The Dutch – all 16 and a half million of them – live in 41,526 square kilometers, little more than half the size of Scotland. This makes the Netherlands one of the world's most densely populated countries.

The Netherlands is best known for its tulips, windmills and clogs. Less well known is that the Netherlands has the tenth largest economy in the world, and ranks sixteenth in GDP. Equally little known is that the Dutch have won Nobel prizes for chemistry, physics, medicine, economics and peace or that the world's planners and architects flock here to learn about Dutch solutions for this crowded country.

With more than half the country at or below sea level, the Dutch are experts on water management. The low-lying Netherlands has been fighting back water for more than 1,000 years, when farmers built the first dykes. Windmills have been pumping the stuff off the land since the 14th century. The country's universities are producing some of the world's best water engineers and managers and it is exporting its expertise abroad. Flevoland is the youngest province of the Netherlands and consists almost entirely of land reclaimed from the sea.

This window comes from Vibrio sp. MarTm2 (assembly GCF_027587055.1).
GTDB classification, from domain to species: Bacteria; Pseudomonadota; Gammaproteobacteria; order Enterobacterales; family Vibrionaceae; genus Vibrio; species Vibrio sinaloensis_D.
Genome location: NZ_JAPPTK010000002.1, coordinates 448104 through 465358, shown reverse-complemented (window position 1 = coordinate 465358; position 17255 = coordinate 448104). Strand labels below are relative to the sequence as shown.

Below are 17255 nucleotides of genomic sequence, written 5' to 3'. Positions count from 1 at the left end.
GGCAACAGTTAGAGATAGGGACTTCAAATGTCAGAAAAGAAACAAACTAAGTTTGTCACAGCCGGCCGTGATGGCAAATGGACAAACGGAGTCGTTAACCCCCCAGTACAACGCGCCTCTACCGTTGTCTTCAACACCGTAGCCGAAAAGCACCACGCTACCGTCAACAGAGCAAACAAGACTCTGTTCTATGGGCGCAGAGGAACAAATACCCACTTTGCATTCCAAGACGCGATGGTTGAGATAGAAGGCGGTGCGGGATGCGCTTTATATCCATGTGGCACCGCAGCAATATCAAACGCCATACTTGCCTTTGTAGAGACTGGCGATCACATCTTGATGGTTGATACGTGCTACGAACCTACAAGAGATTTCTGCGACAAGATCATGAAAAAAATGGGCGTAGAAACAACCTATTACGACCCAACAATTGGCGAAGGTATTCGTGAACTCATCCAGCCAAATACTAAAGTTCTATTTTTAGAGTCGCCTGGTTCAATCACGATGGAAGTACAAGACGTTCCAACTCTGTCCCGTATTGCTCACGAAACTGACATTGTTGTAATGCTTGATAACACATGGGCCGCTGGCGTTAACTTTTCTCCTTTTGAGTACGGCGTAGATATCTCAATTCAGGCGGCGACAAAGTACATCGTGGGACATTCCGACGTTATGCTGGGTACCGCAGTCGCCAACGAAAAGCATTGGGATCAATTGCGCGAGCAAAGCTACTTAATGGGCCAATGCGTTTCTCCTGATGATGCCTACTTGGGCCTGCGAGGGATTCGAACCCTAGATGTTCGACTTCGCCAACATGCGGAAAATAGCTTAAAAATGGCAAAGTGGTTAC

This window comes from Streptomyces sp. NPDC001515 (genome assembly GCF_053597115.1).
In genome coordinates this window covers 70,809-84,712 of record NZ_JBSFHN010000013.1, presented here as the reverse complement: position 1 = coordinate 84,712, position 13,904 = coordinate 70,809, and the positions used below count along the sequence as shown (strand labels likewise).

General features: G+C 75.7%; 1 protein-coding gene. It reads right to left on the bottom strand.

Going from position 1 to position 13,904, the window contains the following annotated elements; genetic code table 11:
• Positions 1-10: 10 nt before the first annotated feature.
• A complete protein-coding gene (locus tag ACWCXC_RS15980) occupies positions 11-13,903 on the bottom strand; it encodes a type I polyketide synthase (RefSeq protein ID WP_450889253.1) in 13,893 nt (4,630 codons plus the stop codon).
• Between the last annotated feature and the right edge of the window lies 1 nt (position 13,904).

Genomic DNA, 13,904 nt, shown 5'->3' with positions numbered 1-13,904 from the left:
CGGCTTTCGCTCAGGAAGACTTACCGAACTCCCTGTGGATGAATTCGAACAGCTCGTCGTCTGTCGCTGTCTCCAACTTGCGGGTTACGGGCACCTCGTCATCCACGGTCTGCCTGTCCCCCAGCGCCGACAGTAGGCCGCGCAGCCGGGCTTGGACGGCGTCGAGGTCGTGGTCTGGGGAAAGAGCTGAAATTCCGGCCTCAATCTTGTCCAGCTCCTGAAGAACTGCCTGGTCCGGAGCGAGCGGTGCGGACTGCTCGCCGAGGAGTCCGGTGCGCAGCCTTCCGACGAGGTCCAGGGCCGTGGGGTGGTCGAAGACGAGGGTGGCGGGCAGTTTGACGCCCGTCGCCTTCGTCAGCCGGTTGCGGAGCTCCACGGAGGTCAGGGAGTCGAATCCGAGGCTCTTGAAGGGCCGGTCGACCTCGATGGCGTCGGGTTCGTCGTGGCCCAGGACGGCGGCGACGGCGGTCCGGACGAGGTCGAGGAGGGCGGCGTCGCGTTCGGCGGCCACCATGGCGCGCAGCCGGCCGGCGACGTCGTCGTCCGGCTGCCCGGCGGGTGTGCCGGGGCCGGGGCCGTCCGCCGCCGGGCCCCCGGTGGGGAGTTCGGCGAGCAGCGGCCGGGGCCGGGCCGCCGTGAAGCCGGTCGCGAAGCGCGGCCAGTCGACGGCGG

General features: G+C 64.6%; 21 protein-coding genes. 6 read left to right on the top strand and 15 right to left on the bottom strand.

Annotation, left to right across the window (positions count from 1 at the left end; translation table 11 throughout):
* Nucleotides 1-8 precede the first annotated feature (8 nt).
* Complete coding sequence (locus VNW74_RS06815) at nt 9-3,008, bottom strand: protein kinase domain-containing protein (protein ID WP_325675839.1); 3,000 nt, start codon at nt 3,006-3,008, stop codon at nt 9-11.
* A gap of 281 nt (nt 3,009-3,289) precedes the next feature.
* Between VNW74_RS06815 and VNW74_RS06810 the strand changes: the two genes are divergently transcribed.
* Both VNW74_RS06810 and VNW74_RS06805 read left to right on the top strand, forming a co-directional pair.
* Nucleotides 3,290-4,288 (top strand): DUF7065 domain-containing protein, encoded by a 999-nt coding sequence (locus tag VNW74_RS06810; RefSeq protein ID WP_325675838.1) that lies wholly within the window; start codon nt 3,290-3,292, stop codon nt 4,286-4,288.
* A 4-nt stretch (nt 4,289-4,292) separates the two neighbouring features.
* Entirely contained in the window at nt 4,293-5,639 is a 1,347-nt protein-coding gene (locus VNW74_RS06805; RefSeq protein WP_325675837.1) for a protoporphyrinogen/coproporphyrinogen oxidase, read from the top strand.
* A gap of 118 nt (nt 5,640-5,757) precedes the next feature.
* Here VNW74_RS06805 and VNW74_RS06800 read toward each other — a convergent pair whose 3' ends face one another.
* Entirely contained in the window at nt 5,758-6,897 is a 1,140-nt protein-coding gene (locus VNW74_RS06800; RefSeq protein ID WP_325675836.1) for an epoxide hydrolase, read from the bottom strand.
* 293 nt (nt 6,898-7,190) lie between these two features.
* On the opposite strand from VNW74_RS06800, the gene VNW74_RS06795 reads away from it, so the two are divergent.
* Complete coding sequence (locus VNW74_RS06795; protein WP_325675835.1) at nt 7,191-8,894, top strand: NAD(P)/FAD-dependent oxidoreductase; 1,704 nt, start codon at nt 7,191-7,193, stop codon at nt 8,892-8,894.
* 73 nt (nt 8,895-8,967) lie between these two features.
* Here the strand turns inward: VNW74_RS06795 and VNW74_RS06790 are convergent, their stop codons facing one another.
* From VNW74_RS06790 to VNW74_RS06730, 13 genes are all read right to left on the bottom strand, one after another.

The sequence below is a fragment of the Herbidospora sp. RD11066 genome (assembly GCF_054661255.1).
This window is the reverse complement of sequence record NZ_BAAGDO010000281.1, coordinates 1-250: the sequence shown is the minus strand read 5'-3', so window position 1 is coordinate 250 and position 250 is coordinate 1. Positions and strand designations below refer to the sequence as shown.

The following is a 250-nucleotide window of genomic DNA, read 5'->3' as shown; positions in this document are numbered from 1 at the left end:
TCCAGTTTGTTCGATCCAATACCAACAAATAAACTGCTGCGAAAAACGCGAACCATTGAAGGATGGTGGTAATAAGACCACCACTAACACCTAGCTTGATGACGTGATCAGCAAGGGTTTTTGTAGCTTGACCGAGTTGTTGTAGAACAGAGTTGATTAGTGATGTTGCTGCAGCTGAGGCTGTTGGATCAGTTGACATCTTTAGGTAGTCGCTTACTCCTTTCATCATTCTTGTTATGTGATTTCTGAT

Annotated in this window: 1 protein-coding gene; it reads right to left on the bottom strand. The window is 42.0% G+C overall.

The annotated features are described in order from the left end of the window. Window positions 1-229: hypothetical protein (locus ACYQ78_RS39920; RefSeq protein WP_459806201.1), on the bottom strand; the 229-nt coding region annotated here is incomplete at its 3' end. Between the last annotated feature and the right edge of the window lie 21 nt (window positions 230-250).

There are more bicycles than residents in The Netherlands and in cities like Amsterdam and The Hague up to 70% of all journeys are made by bike.

Many Dutch are familiar with doing business with foreigners since the Netherlands has a long history of international trade. The Dutch prefer to get down to business quickly and engage in relatively little small talk. Communication is direct and to the point, and may seem blunt. 


For a pocket guide to Dutch culture, visit: